THE BLOG
03/18/2010 05:12 am ET | Updated May 25, 2011

Derivatives Regulation: The Devil in the Details

The House of Representatives has begun the debate on the Wall Street Reform and Consumer Protection Act... (HR 4173)

The real devil lurking in the details is the regulation of derivatives...

The weeds of the competing legislative proposals are a little thick but the high level concept relates to where the derivatives trade gets done...

Will the trade get done in the light or in the dark?

Will the trade get done on a public exchange or alternative swap facility?

Or will it be done during a phone call between two big banks and then buried deep in an opaque trading book? Where it will lurk as a weapon of mass destruction as Warren Buffett would say

Derivatives trading must happen in the light...

These trades must be done publicly to provide stability in our financial system...

Remember the AIG darkness? Which almost melted down the global economy... it was really dark around all those AIG trades... dark as a graveyard.

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Here are the particular details where the devil is lurking... from Baseline Scenario:

Colin Peterson (D-MN), Chairman of the House Committee on Agriculture, along with Barney Frank, has added an amendment to the OTC Bill (opens large pdf). There are two relevant sentences for reformers from the long document. The first is on page 32:

(49) SWAP EXECUTION FACILITY.--The term 'swap execution facility' means a person or entity that facilitates the execution or trading of swaps between two persons through any means of interstate commerce, but which is not a designated contract market, including any electronic trade execution or voice brokerage facility.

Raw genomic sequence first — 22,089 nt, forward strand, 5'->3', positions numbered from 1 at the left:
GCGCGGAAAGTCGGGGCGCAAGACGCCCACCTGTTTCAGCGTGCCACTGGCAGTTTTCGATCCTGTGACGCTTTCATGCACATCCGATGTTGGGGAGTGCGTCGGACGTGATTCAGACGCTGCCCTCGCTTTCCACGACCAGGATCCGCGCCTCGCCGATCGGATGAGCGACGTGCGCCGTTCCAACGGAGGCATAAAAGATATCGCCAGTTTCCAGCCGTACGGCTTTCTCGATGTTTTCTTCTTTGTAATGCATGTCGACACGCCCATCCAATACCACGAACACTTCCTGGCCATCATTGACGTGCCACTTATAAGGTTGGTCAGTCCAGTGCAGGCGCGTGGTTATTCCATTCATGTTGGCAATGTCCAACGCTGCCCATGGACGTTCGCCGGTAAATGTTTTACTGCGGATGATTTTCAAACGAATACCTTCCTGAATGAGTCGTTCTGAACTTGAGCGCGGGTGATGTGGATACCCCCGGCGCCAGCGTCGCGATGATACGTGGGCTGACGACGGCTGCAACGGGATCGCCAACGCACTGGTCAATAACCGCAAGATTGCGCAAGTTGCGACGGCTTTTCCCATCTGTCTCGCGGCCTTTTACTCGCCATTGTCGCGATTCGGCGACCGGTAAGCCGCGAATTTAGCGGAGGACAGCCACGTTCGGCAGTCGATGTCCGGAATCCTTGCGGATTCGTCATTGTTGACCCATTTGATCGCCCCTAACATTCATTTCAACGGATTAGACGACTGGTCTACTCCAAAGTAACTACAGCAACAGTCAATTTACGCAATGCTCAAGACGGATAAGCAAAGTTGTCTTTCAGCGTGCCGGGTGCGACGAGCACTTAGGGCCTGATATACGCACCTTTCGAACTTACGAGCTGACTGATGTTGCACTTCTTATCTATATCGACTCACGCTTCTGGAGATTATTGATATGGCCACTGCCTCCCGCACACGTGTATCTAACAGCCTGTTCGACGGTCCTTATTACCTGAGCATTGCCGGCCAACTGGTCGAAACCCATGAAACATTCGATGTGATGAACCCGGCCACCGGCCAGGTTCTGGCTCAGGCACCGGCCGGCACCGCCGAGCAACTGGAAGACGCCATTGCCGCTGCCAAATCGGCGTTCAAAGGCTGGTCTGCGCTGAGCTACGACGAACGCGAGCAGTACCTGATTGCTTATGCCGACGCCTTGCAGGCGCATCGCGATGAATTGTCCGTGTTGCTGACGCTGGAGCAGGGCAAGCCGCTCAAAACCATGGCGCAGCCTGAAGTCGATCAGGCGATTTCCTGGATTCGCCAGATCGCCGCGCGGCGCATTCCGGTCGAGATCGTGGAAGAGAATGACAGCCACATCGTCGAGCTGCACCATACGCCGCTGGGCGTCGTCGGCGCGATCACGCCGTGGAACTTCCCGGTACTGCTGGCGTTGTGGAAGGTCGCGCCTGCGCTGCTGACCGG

This replaces other language in the original bill (opens even larger pdf), on page 546:

SEC. 5h. SWAP EXECUTION FACILITIES.
(a) REGISTRATION.--
(1) INGENERAL.--
(A) No person may operate a swap execution facility unless the facility is registered under this section.

(B) The term 'swap execution facility' means an entity that facilitates the execution of swaps between two persons through any means of interstate commerce but which is not a designated contract market.

So notice any differences? First the definition of a swap execution facility has been expanded to include "a person" (different from the "or entity"). It's also expanded to an "or trading" definition, and includes voice brokerage firms. So now we are moving from the definition of something that is a platform for swaps to be traded on to instead something that simply helps swaps get traded. This could, quite simply, be a telephone over which two people trade a derivative (with one person declaring himself to be the exchange?). Instead of changing the way business is done for reform it looks like it redefines reform as the way things are currently done, and just calls it a victory.

Now on page 89 of the amendment:

2) RULES FOR TRADING THROUGH THE FACILITY.--Not later than 1 year after the date of the enactment of the Derivative Markets transparency and Accountability Act of 2009, the Commission shall adopt rules to allow a swap to be traded through the facilities of a designated contract market or a swap execution facility. Such rules shall permit an intermediary, acting as principal or agent, to enter into or execute a swap, notwithstanding section 2(k), if the swap is executed, reported, recorded, or confirmed in accordance with the rules of the designated contract market or swap execution facility.

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Here are all the amendments that are being debated on the floor:

The 'manager's amendment' is a kitchen-sink amendment that pulls in all the last minute deals (so you can actually see handwriting on the PDF). It is 242 pages long and that is where you are going to find a lot of important policy changes.